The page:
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Exploding URL that has plus sign - quick question

   
3:34 am on Dec 5, 2011 (gmt 0)



Just had a question out of curiosity...

I am trying to explode my URL into an array like:

array_pop(explode("+", $_GET['id']))

but wasn't working and my MySQL query was failing because no results were picking up.

I changed the code to:

array_pop(explode(" ", $_GET['id']))

and seemed to work fine...does PHP treat "+" as a blank space when using GET? And if so, why? Does it just recognize the plus sign as a normal URL parameter "joiner" and flush it out when you use GET?

Thanks :)
7:21 am on Dec 5, 2011 (gmt 0)

WebmasterWorld Senior Member 10+ Year Member



print/echo and see what values you are getting. For example:

$url_example = explode("+", $_SERVER['REQUEST_URI']);
print_r($url_example);

This works fine for a URL with + sign in it, and the print_r prints the array.
10:49 am on Dec 5, 2011 (gmt 0)

WebmasterWorld Senior Member penders is a WebmasterWorld Top Contributor of All Time 5+ Year Member Top Contributors Of The Month



Regardless of PHP... the "+" (plus) is a reserved character in the query part of the URL. And is used to encode a space in the querystring. PHP passes all GET values through urldecode() so the "+" gets converted (back) to a space.

In order to use a literal "+" in the querystring it needs to be encoded as "%2B". And PHP will decode this for you when read from the $_GET array.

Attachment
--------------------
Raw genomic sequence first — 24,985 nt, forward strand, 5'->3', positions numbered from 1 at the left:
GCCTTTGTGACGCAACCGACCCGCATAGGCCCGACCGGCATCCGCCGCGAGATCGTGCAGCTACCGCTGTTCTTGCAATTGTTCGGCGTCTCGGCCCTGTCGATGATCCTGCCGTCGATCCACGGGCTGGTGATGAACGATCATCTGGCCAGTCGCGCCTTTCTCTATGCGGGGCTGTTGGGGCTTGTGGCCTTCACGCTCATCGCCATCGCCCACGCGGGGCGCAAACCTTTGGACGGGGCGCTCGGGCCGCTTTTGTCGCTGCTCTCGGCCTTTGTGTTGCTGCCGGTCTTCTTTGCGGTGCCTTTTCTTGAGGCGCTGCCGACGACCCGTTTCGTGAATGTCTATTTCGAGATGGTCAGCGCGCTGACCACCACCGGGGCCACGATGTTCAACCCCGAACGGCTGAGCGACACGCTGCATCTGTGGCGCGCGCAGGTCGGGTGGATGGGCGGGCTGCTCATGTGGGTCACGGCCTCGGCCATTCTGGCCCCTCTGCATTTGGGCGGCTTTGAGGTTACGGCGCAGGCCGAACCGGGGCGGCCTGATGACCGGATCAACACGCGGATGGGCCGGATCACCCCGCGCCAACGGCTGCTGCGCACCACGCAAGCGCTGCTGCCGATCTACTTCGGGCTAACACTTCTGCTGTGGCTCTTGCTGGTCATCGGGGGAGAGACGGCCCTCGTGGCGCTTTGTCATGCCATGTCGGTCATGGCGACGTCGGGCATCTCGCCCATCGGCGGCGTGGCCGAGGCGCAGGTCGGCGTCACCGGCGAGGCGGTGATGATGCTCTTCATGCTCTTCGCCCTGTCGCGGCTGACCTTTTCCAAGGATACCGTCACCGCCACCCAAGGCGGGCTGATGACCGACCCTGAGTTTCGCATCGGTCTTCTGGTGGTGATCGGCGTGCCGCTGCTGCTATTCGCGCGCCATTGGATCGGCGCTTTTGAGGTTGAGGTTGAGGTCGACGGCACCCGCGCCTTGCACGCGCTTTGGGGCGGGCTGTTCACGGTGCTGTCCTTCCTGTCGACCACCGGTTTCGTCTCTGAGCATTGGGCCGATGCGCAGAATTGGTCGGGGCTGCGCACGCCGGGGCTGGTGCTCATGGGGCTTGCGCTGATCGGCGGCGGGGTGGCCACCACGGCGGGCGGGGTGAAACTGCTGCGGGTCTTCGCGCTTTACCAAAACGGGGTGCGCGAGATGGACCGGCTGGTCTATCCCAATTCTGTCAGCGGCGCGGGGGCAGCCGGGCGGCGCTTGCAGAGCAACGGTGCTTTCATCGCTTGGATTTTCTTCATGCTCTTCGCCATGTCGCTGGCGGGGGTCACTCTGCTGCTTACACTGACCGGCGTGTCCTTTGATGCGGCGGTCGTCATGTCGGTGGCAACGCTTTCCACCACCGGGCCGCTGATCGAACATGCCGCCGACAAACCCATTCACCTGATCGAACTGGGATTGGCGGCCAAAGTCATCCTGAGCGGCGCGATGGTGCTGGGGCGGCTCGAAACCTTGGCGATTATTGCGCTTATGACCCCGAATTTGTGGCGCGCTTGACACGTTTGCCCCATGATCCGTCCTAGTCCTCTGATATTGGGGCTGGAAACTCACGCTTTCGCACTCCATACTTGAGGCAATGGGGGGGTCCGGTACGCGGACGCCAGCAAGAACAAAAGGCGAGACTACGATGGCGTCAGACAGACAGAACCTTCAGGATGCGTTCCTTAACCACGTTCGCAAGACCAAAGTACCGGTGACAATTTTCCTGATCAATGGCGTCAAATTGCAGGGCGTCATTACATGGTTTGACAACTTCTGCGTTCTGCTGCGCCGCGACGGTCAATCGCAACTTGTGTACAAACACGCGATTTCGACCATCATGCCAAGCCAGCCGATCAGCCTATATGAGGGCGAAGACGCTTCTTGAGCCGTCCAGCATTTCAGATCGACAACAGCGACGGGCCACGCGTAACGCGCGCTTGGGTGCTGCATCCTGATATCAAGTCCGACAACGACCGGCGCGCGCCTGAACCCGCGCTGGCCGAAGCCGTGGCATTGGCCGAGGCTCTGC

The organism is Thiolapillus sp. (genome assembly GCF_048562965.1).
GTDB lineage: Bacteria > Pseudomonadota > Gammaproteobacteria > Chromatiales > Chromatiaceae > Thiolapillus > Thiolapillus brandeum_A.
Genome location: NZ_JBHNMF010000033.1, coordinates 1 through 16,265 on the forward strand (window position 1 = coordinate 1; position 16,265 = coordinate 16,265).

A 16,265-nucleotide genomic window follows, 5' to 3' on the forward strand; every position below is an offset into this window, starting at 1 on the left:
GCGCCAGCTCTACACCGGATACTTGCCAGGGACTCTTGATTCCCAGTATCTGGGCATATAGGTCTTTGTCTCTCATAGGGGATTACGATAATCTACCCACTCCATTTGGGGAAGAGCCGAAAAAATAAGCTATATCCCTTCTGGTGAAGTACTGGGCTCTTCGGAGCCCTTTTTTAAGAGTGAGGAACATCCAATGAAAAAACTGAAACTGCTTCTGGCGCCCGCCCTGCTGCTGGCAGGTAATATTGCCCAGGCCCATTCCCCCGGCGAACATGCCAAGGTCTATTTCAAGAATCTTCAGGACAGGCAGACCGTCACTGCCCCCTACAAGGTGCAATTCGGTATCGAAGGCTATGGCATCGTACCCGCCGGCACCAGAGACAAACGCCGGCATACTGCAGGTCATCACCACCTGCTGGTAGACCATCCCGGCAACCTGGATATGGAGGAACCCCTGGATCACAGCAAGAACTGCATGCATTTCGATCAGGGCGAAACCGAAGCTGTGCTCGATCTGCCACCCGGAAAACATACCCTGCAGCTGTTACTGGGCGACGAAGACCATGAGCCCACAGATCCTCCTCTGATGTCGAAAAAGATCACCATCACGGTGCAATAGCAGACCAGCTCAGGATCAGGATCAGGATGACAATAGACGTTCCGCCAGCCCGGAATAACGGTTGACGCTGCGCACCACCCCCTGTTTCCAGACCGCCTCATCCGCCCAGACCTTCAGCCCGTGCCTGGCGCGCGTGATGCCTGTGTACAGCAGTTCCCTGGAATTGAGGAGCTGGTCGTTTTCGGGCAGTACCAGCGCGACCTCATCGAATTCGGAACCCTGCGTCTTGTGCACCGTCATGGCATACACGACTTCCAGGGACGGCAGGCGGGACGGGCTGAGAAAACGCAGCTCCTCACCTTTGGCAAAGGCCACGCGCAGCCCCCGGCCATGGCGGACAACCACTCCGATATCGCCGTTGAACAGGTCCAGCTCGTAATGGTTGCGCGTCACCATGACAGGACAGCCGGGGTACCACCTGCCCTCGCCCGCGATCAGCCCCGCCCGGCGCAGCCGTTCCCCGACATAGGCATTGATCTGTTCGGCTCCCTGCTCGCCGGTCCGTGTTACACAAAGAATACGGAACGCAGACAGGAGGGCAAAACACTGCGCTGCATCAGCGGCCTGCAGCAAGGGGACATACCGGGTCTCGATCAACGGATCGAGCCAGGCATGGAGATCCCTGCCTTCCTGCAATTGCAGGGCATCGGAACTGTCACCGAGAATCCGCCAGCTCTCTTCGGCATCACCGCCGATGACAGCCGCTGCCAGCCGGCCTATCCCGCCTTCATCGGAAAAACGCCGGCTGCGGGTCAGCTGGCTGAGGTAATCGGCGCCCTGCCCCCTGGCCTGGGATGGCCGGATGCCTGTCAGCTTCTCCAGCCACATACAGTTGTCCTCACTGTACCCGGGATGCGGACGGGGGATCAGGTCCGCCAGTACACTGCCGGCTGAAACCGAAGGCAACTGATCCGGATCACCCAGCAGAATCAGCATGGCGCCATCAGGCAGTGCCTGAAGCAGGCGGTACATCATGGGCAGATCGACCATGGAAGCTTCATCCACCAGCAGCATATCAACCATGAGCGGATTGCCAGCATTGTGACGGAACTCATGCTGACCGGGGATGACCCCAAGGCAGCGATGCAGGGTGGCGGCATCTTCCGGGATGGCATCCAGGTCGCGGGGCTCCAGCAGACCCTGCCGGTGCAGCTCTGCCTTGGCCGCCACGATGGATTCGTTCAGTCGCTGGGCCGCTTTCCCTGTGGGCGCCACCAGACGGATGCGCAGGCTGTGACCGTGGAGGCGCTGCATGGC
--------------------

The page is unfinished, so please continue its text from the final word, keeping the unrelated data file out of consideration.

urlencode('Hello+World') = 'Hello%2BWorld'
8:36 pm on Dec 5, 2011 (gmt 0)

WebmasterWorld Senior Member g1smd is a WebmasterWorld Top Contributor of All Time 10+ Year Member Top Contributors Of The Month



It's very important to read the HTTP specs. They define what characters are valid in domain names, paths and query strings. All three things have different rules.
10:51 pm on Dec 5, 2011 (gmt 0)

WebmasterWorld Senior Member lucy24 is a WebmasterWorld Top Contributor of All Time Top Contributors Of The Month



does PHP treat "+" as a blank space when using GET

It may be more useful to look at it the other way around. A blank space in a query string is shown as + (alias %2B), which your php reads as the intended blank space. Conversely, a blank space in the body of the URL (bad! bad! bad! ;)) will change in transit into %20.
8:12 am on Dec 13, 2011 (gmt 0)



lol, ya I figured it wasn't a great way to go about it....and was getting confused when it worked with exploding an actual blank space (" ")...

Was able to modify my id in my database to explode a hyphen instead. Works like a charm and probably a better way of going about things.

I really appreciate everyone's input and explanations!

Also, started reading up on the HTTP specs. Thanks for pointing me towards the topic, g1smd :)